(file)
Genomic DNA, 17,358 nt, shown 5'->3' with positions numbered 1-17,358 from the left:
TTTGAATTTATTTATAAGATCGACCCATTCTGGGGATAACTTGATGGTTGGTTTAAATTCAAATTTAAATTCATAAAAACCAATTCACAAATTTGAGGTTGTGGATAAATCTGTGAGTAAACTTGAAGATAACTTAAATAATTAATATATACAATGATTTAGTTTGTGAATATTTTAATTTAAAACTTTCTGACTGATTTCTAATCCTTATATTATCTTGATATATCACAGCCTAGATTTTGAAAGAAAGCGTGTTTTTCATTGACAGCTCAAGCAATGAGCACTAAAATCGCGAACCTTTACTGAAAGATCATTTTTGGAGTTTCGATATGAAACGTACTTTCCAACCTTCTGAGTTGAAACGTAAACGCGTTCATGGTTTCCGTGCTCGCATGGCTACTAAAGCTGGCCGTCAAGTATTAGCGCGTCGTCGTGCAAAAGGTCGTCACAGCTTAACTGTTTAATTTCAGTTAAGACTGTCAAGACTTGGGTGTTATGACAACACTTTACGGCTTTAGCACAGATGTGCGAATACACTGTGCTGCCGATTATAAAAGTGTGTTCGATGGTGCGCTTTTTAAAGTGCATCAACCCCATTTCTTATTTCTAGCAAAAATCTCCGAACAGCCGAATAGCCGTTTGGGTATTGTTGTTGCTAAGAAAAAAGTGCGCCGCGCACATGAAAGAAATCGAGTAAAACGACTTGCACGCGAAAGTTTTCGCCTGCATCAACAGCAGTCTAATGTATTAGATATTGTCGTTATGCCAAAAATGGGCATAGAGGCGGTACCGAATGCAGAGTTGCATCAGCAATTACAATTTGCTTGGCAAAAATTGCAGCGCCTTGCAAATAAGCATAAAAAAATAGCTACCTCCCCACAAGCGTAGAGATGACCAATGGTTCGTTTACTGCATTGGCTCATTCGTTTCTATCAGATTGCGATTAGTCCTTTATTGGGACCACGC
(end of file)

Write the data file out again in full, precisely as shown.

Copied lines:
Genomic DNA, 17,358 nt, shown 5'->3' with positions numbered 1-17,358 from the left:
TTTGAATTTATTTATAAGATCGACCCATTCTGGGGATAACTTGATGGTTGGTTTAAATTCAAATTTAAATTCATAAAAACCAATTCACAAATTTGAGGTTGTGGATAAATCTGTGAGTAAACTTGAAGATAACTTAAATAATTAATATATACAATGATTTAGTTTGTGAATATTTTAATTTAAAACTTTCTGACTGATTTCTAATCCTTATATTATCTTGATATATCACAGCCTAGATTTTGAAAGAAAGCGTGTTTTTCATTGACAGCTCAAGCAATGAGCACTAAAATCGCGAACCTTTACTGAAAGATCATTTTTGGAGTTTCGATATGAAACGTACTTTCCAACCTTCTGAGTTGAAACGTAAACGCGTTCATGGTTTCCGTGCTCGCATGGCTACTAAAGCTGGCCGTCAAGTATTAGCGCGTCGTCGTGCAAAAGGTCGTCACAGCTTAACTGTTTAATTTCAGTTAAGACTGTCAAGACTTGGGTGTTATGACAACACTTTACGGCTTTAGCACAGATGTGCGAATACACTGTGCTGCCGATTATAAAAGTGTGTTCGATGGTGCGCTTTTTAAAGTGCATCAACCCCATTTCTTATTTCTAGCAAAAATCTCCGAACAGCCGAATAGCCGTTTGGGTATTGTTGTTGCTAAGAAAAAAGTGCGCCGCGCACATGAAAGAAATCGAGTAAAACGACTTGCACGCGAAAGTTTTCGCCTGCATCAACAGCAGTCTAATGTATTAGATATTGTCGTTATGCCAAAAATGGGCATAGAGGCGGTACCGAATGCAGAGTTGCATCAGCAATTACAATTTGCTTGGCAAAAATTGCAGCGCCTTGCAAATAAGCATAAAAAAATAGCTACCTCCCCACAAGCGTAGAGATGACCAATGGTTCGTTTACTGCATTGGCTCATTCGTTTCTATCAGATTGCGATTAGTCCTTTATTGGGACCACGC